Fall Garden Cleanup

Take care of garden chores in the fall, and you'll be rewarded with a shorter to-do list in spring. This prep work can also help prevent garden insects and diseases, resulting in healthier plants. Use our checklist of fall chores to get your garden ready for winter and next spring.

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Annual Plants

  • Pull annuals that are finished for the season. Add healthy ones to the compost pile and put any diseased plants in the trash.
  • In mild winter climates, fill beds and containers with annuals that thrive in cool weather. Possibilities include Pansy, Viola, Stock, Snapdragon, Nemesia, and Flowering Cabbage or Kale. You might also be able to plant vegetables like spinach, lettuce or carrots.  Learn about Cool-Season Vegetables.

Flowering Perennials

  • If it’s been dry, continue to water perennials. As long as the ground isn't frozen, water even in the coldest zones. This is particularly important for recently planted perennials.
  • Cut-back perennials that are done for the season. Where hard frosts occur, you can wait to cut until after frost. In USDA Zone 5 and colder, cut-back stems to about 3 inches. Don't cut stems of plants, such as Autumn Joy Sedum, Coneflower, Ornamental Grasses, Yarrow and Russian Sage, that will add winter interest to the garden. Some plants also provide winter seed sources for birds.
  • Remove seed heads on perennials that aggressively self-sow. This includes Goldenrod, Joe-Pye Weed, Fall-Flowering Clematis and some ornamental grasses.
  • Mulch. Apply several inches of organic mulch, such as compost, leave mold or ground bark.

 Shrubs and Trees

  • If it’s been dry, continue to water trees and shrubs. As long as the ground isn't frozen, do this even in coldest zones. This is important for recently planted trees and shrubs.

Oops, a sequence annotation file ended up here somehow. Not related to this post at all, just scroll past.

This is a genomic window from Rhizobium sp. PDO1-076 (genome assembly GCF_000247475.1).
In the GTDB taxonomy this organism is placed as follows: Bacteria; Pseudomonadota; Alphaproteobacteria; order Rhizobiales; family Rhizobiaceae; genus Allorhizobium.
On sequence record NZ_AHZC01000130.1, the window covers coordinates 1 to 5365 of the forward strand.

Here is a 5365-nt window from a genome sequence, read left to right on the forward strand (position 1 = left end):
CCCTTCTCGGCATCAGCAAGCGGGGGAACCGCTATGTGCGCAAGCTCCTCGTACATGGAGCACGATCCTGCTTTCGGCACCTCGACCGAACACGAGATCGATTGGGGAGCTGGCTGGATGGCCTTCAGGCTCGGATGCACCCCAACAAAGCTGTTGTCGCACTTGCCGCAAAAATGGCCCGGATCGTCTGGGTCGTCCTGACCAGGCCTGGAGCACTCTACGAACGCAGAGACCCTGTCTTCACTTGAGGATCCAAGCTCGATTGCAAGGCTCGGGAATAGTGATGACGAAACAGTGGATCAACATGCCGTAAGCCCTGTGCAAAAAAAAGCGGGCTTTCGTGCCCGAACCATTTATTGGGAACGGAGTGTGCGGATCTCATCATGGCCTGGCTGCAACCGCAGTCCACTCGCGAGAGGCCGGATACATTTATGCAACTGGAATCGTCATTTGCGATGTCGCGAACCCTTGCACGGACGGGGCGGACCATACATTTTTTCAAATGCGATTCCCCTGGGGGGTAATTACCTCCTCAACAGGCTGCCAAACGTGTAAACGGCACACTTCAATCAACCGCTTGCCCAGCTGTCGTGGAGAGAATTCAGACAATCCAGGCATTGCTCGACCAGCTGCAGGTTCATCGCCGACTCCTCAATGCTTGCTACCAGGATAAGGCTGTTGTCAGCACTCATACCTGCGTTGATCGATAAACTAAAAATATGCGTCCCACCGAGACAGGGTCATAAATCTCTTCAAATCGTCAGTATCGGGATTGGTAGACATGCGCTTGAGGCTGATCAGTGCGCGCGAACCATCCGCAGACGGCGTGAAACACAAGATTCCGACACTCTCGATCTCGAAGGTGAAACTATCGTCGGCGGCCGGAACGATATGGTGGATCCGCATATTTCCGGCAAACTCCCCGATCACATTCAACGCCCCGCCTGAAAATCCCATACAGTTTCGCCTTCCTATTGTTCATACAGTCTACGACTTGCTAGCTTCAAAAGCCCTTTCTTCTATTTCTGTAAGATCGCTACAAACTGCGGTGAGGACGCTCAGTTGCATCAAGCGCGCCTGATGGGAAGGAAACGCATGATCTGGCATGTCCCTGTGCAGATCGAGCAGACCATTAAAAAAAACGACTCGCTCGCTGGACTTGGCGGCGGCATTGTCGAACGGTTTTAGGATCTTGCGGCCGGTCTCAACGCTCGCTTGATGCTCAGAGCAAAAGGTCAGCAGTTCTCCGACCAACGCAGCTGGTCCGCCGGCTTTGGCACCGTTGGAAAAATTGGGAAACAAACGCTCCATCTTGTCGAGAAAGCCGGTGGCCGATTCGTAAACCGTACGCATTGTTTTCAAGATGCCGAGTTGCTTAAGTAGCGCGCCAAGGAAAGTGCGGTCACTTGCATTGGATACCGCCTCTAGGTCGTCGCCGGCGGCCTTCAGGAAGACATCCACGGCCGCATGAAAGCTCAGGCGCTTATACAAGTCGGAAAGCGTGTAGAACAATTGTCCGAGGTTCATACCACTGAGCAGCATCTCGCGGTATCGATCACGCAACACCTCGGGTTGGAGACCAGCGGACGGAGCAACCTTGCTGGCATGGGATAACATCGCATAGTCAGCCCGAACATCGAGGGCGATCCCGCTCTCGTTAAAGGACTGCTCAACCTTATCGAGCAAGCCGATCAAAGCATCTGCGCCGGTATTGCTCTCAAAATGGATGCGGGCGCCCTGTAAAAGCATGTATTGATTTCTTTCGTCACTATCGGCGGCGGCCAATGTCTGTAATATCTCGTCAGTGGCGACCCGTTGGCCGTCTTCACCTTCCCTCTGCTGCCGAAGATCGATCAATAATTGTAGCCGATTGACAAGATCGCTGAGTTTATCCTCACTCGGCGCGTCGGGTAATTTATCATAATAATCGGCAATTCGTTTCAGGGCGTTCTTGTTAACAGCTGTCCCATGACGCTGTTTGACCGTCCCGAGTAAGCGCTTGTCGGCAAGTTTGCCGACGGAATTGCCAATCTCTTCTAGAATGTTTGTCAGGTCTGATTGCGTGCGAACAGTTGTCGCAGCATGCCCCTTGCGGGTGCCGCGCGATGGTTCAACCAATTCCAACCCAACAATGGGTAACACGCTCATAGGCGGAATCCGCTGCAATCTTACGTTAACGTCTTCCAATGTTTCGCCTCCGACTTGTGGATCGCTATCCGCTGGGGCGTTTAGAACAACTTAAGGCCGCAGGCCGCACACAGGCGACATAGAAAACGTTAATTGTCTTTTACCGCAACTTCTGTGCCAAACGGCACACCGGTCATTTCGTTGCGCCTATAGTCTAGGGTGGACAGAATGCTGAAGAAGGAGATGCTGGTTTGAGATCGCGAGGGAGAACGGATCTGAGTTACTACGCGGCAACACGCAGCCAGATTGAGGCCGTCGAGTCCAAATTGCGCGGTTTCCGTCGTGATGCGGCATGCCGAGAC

• Where ice storms are common, remove dead or weakened branches to limit ice damage.
  • Protect young trees and trees with thin bark from sunscald. 
  • Wrap young tree trunks with tree guards (available in nurseries and garden centers) to prevent gnawing by rabbits and voles. Use hardware cloth to protect the base of young shrubs.
  • Remove unpicked fruit that can’t be eaten from fruit trees. Gather any diseased fruit, twigs and leaves from beneath trees and place in the trash.
  • In USDA Zones 5 and colder, protect roses by heaping 8-12 inches of loose soil or compost over the base of plants, making sure to cover the bud union.  

Potted Plants

  • In areas with harsh winters, remove tender plants and add (soil and all) to the compost pile. If you want to re-use the soil, store it in trash bags, cans or plastic bins.  You could also blend it with equal parts fresh potting mix and use it next spring.  Or, layer it on beds as mulch.
  • Terra-cotta pot tip: In areas where snow flies and temperatures stay below freezing for prolonged periods, empty terra-cotta pots and store in a frost-free area. If live in an area where freezing temperatures are prolonged, store empty terra-cotta pots upside down. Keep them elevated off the ground to prevent the rims from freezing to surfaces.
  • In warmer regions, replant containers with cool-season color. Use fresh potting soil or amend what’s there for best results.

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